“This site is dedicated to preying on peoples vanity, ignorance, or loneliness, gaining their trust and betraying them without remorse.”

Sunday, October 05, 2014

We know that bombing ISIS, who have little or no infrastructure, is simply not going to be effective - Is this simply a strategy of “mission-creep” for NATO to bomb Assad?

Air strikes against Isis are not working, say Syrian Kurds

Isis fighters have pushed to the edge of Kobani and evade western strikes, says spokesman for Kurdish fighters




US-led air strikes in northern Syria have failed to interrupt the advance of Islamic State (Isis) fighters closing in on a key city on the Turkish border, raising questions about the western strategy for defeating the jihadi movement.
Almost two weeks after the Pentagon extended its aerial campaign from Iraq to neighbouring Syria in an attempt to take on Isis militants in their desert strongholds, Kurdish fighters said the bombing campaign was having little impact in driving them back.
Isis units have edged to within two kilometres of the centre of Kobani, according to Kurds fighting a rearguard action inside the city. The jihadis, who this weekend generated further outrage with the murder of the British hostage Alan Henning, are simply too numerous to be cowed by the air assault by US fighter jets, the Kurds say.
“Air strikes alone are really not enough to defeat Isis in Kobani,” said Idris Nassan, a senior spokesman for the Kurdish fighters desperately trying to defend the important strategic redoubt from the advancing militants. “They are besieging the city on three sides, and fighter jets simply cannot hit each and every Isis fighter on the ground.”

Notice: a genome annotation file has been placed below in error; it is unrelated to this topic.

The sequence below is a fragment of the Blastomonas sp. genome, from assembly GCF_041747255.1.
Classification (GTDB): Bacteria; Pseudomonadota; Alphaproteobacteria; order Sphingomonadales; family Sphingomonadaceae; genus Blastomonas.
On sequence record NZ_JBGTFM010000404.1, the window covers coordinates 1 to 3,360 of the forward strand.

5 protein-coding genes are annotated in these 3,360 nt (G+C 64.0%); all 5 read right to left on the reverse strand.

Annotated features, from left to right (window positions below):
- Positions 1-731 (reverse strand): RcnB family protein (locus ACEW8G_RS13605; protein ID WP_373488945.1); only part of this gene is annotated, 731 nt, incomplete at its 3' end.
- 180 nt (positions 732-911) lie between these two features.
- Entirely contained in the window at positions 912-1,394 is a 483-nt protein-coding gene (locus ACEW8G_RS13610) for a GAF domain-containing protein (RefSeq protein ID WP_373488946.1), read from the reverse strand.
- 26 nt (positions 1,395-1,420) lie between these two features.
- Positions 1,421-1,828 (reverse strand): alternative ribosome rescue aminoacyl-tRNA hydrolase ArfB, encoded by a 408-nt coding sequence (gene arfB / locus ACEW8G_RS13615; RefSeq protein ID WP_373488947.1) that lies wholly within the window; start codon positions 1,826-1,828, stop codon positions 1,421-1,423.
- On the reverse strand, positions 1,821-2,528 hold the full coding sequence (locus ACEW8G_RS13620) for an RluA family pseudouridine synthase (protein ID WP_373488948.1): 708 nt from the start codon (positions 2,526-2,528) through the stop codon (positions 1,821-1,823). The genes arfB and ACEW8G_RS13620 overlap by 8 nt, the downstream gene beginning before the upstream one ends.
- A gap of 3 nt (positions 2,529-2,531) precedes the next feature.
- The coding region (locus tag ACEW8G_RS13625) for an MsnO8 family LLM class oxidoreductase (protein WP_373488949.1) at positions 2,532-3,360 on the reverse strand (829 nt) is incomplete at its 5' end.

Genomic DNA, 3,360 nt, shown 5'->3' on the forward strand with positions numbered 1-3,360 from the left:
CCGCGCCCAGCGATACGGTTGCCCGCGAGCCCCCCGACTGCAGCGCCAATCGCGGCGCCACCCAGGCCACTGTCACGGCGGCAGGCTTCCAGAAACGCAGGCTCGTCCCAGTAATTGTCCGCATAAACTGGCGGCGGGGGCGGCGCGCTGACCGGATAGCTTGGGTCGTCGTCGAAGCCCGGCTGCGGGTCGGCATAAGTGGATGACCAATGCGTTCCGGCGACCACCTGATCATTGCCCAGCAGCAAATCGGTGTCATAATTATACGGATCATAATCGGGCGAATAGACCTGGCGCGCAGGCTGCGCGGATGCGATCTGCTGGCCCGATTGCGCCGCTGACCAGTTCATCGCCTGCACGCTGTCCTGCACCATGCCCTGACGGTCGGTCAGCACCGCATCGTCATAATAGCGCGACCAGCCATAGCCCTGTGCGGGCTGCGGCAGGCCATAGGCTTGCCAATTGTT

He said Isis had adapted its tactics to military strikes from the air. “Each time a jet approaches, they leave their open positions, they scatter and hide. What we really need is ground support. We need heavy weapons and ammunition in order to fend them off and defeat them.”
The Britain-based Syrian Observatory for Human Rights has reported that warplanes have carried out repeated strikes in recent nights around Kobani. The Pentagon has reported daily on its aerial missions over Iraq and Syria since first deciding to go after Isis two months ago. But it does not pinpoint exact locations. “Two strikes north-west of Raqqa struck a large (Isis) unit and destroyed six firing positions,” it said on Sunday in a statement. Kobani is north-west of Raqqa.
But the claim that the aerial bombardment is not sufficient to turn the tide on the ground will unsettle those in the US-led coalition, including the UK government, who have signed up to an air war as the best way of taking the fight to Isis.
In Washington, military hawks continue to argue for an escalation of the war in Syria and Iraq with the deployment of US ground troops – a move that Barack Obama has repeatedly ruled out.
“The strategy of aerial bombardment is not going to work to destroy Isil [Isis],” the South Carolina senator Lindsey Graham told CNN. “You cannot destroy Isil without a ground component.” He argued that training the inexperienced fighters of the Free Syrian Army in Saudi Arabia was “militarily unsound” and “will lead to their slaughter”.